May 30, 2013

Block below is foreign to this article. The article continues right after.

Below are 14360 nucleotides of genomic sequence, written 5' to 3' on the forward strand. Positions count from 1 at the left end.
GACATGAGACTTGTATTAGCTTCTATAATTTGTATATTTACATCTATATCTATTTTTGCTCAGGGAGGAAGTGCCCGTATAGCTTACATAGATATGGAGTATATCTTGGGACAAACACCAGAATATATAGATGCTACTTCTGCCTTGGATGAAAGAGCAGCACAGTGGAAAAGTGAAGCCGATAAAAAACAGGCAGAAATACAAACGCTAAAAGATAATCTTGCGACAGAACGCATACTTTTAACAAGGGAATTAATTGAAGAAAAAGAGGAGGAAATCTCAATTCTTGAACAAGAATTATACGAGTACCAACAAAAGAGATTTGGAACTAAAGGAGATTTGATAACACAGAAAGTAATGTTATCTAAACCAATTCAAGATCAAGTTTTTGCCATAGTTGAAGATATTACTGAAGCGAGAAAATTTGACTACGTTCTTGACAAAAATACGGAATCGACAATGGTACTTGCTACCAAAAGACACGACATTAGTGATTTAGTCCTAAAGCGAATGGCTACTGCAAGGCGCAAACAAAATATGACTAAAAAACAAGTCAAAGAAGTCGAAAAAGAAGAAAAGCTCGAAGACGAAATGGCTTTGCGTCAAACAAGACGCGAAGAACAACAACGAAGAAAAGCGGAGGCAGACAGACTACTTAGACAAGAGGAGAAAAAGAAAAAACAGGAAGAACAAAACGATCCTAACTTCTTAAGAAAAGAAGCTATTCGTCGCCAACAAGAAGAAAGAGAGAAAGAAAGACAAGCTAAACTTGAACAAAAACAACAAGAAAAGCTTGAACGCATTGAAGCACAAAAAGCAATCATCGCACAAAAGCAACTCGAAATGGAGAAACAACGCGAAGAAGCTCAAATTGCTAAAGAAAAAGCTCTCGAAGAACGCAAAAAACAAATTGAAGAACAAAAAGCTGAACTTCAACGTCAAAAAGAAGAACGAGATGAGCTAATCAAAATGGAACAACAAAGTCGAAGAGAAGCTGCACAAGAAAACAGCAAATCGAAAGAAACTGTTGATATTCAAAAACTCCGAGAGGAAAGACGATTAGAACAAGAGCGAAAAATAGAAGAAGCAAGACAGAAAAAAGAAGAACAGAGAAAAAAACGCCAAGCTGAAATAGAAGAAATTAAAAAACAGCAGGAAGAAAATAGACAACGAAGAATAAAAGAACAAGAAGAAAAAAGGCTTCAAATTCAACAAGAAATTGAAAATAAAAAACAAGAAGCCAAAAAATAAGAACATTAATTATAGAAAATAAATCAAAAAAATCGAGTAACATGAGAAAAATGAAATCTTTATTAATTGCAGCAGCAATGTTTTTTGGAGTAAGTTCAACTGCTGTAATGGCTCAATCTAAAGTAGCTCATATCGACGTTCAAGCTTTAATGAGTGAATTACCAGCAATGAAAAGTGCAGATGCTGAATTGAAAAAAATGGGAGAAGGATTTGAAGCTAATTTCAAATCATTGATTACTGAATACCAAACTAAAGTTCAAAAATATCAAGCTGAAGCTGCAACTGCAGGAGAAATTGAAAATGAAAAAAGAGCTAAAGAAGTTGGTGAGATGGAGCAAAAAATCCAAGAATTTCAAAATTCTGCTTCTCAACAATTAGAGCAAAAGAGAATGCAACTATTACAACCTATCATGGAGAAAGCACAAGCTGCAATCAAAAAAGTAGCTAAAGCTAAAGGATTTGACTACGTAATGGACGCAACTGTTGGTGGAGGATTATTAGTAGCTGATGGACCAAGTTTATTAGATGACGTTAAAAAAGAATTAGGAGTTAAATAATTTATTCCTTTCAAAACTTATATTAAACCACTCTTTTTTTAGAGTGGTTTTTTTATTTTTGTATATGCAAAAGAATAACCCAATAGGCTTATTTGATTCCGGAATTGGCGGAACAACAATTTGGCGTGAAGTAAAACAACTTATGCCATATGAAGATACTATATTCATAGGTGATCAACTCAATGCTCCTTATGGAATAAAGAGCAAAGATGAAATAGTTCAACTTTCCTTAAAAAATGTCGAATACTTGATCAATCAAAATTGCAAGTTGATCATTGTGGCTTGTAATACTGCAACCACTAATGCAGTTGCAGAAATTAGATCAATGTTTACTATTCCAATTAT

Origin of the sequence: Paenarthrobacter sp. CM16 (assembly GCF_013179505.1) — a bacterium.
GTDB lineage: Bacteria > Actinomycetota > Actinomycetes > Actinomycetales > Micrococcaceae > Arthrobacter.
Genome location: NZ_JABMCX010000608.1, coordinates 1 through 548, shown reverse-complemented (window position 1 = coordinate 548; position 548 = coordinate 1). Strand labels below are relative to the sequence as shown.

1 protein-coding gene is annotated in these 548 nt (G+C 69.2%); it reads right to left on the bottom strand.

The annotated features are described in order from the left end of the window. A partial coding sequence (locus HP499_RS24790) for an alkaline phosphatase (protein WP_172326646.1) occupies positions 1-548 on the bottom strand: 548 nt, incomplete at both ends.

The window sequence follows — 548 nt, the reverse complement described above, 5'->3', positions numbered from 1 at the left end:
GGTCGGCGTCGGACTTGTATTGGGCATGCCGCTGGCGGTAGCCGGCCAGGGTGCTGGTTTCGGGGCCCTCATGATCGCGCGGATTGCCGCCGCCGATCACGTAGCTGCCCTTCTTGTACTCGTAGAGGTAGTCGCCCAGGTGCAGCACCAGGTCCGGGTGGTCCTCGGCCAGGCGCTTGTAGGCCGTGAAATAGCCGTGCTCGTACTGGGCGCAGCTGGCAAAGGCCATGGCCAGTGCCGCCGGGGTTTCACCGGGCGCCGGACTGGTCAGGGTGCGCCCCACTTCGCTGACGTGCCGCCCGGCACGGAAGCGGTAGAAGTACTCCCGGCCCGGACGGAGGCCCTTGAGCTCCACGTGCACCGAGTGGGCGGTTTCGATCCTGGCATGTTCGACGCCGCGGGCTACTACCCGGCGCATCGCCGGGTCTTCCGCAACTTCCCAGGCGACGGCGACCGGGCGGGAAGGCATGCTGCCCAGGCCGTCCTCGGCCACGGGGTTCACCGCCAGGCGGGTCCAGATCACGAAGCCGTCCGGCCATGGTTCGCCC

If some sadomasochistic sodomite like Andy Milligan, except slightly more technically gifted as an auteur, remade Alfred Hitchcock’s Marnie (1964) and set it in the leather-fag metropolitan netherworld of Cruising (1980) directed by William Friedkin, it might resemble Monique (1978) aka New York After Midnight aka Flashing Lights directed by French art-sploitation auteur/gay pornographer Jacques Scandelari (Macédoine, Homologues ou La soif du male aka Man’s Country). A superlatively sordid, maliciously melodramatic, and absurdly anti-romantic celluloid work based on a real-life case history reported in the April 1974 publication of ‘Le Journal de l’Association des Psychologistes (Lyon, France), Monique is a seemingly totally trashy yet totally serious film about a 35-year-old French spinster who is rather desperate to get married and conceive a child, but the problem is that she is slightly insane due to a repressed childhood memory and when she does end up meeting up with a seemingly marvelous man, he turns out to be as straight as a circle as a gold-digging, butt-darting schemer who has nil interest in producing kin folk, thus resulting in serious trouble of the homo-homiciding sort. Starring sub-diva Florence Giorgetti of Marco Ferreri’s La Grande Bouffe (1973) in the title role, Monique is essentially a rather restrained hodgepodge of director Jacques Scandelari ‘greatest’ films. Featuring the disco and S&M faggotry of his NYC hardcore leather-fag celluloid magnum opus New York City Inferno (1978) aka Cock Tales, the grotesque Hans Bellmer-esque baby doll art featured in La philosophie dans le boudoir (1971) aka Beyond Love and Evil, and the dark and shadowy noirish sexual sadism of Vice Squad (1978) aka Brigade mondaine, Monique is a rare work of considerably competently assembled exploitation cinema that actually takes itself seriously, even if the ‘true story’ the film is apparently based on seems like the subplot of some sort of subpar Troma direct-to-video garbage. Misleadingly advertised as a generic slasher flick under a number of dubious titles, Monique follows in the trend of Roman Polanski’s Repulsion (1965), which was also attempted later by Ulli Lommel of all people via Olivia (1983) aka A Taste of Sin and countless other less successful filmmakers, in depicting a beauteous yet deranged debutante who suffered a childhood trauma and cannot help herself from killing men, especially those she is romantically involved with. Featuring gay porn star turned disco singer turned AIDS victim Wade Nichols (aka Dennis Parker) giving a Village People-esque performance of his deplorable disco song "Like an Eagle" and a number of female-perpetrated disco bloodbaths, Monique is what happens when highbrow celluloid trash meets crappy cocksucker kitsch.